In sync with cranking 1970s funk, a black Cockney cab blows past a cafe full of well-heeled Londoners, leaving them choking on billows of smoke.
Although the blazing-red telephone booth and signs reading "Thurpton and Book Streets" may look like England, London is far away. Argentina's pink presidential palace is only around the corner. And the scene is from a TV commercial.
Buenos Aires is fast becoming a South American Hollywood, thanks to a devalued currency, European flair and low-cost talent.
"This corner really feels like London," said Enrique Bertoglio, an Argentine office worker who gawked at the impromptu English street signs plastering the corner of Roca and Alsina streets. "It looks like another country."
From Britain, Russia and the United States -- and a lot of other places -- filmmakers are coming to Argentina.
Robert Redford's production company recently shot scenes in Buenos Aires for its movie "The Motorcycle Diaries," about Che Guevara. Spanish and Italian movie productions also have been spotted on the city's European-inspired boulevards.
Then there are the crews out filming television commercials.
The London street scene staged for Clarks, a British shoemaker, is one of hundreds of TV commercials that have been shot in Buenos Aires in recent months for big-name brands such as Budweiser, Coca-Cola, L'Oreal and Proctor & Gamble.
Mariano Fernandez Bussy, director of Buenos Aires' fledgling film commission, said the appeal of the Argentine capital of 13 million is its varied architecture: Buenos Aires can mask itself as Rome, Madrid or any other world city.
"If it is a French crew, they can easily re-create the feeling of Paris. If they are from the U.S., they can choose parts like New York," Bussy said.
But until last year, Argentina's cinematographic beauty came at a price more than threefold today's costs. For more than a decade, Argentina's peso was tied to the dollar, making Buenos Aires as expensive as shooting in Europe or the U.S.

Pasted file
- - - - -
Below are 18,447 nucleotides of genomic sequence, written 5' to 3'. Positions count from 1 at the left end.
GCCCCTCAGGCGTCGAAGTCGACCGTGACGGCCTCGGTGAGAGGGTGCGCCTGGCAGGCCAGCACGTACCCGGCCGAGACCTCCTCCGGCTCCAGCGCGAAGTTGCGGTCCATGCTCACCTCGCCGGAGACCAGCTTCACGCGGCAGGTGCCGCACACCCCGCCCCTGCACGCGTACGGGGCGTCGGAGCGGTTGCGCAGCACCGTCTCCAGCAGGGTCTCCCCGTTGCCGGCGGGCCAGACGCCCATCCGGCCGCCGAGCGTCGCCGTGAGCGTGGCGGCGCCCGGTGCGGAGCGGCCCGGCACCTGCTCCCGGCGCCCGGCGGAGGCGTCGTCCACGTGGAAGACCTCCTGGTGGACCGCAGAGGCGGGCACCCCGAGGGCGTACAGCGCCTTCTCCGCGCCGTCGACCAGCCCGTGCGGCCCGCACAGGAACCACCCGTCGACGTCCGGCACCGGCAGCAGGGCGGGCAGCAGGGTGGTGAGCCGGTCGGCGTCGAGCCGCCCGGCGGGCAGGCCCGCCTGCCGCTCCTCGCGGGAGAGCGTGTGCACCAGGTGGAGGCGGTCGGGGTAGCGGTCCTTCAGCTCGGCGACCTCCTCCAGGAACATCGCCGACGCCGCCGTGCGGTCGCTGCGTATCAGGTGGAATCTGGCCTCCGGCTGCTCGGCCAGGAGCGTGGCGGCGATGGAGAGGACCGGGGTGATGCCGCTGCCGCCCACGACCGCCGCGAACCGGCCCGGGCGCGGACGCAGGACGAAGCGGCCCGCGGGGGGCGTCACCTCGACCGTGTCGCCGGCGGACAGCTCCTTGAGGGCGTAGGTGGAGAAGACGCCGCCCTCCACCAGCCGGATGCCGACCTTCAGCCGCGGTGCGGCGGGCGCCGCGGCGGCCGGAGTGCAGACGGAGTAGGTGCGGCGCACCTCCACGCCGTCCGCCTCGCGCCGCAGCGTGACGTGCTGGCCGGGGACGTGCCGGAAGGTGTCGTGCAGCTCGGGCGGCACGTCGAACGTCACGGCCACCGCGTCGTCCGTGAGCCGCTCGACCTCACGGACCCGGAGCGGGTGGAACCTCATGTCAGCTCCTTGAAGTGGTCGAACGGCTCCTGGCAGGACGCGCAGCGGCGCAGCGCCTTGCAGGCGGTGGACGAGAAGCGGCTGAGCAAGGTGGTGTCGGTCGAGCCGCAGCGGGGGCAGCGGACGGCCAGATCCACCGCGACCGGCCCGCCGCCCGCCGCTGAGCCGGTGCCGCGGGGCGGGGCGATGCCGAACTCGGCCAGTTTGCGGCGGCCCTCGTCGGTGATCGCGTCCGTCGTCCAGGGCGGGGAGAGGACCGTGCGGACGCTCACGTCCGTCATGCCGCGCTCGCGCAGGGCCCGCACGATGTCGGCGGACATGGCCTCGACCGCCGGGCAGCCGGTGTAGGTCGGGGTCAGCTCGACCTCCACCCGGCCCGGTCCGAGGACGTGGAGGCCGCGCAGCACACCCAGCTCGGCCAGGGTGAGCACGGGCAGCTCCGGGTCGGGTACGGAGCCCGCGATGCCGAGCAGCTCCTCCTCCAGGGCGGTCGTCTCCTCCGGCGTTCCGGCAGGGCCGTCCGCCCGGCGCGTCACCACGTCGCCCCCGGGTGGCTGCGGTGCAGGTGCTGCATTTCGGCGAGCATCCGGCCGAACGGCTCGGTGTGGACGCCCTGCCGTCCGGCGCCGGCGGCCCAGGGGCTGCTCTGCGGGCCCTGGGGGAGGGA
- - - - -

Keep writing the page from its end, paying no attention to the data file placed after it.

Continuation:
Then came December 2001: Chaotic protests springing from a failing economy erupted across Argentina and brought a steep devaluation that ended the dollar's reign. Riots and looting kept away foreign film crews.
"But when they finally came, they saw that the country was not up in flames," said local producer Raul Outeda, who worked with Emma Thompson and Antonio Banderas in Buenos Aires on parts of their upcoming movie "Imagining Argentina," about the country's past dictatorship.
Although the unrest has been quelled, the peso's plight has turned Argentina and the city of Buenos Aires into seemingly one sprawling studio brimming with international clients.
Filming around Buenos Aires has doubled since January 2002. Government figures show a 20% increase in foreign commercials being filmed in Argentina since July. Today, at least half of the two commercials shot daily are for foreign clients.
Expenses for filming in Argentina can run at least 20% lower than those in Canada, South Africa and New Zealand.
But there is more than just the economic draw. Argentina has a strong film tradition and the latest equipment. Benefiting from years of state support, the film industry can supply well-trained talent behind and in front of the camera.
The unending stream of requests to shoot is rescuing an industry nearly decimated by Argentina's five years of economic recession.
According to the Argentine actors guild, salaries on foreign-backed commercials, documentaries or feature films are up to eight times more than those earned on local work -- and they are paid in dollars.
Alejandro Suaya of Atomic Films said he envisions Buenos Aires becoming a "factory town" for international film productions. Suaya said he is now in talks with film executives in Los Angeles about shooting more movies in Buenos Aires.
"Right now, Argentina is hot," he said. "We have to make it stay that way."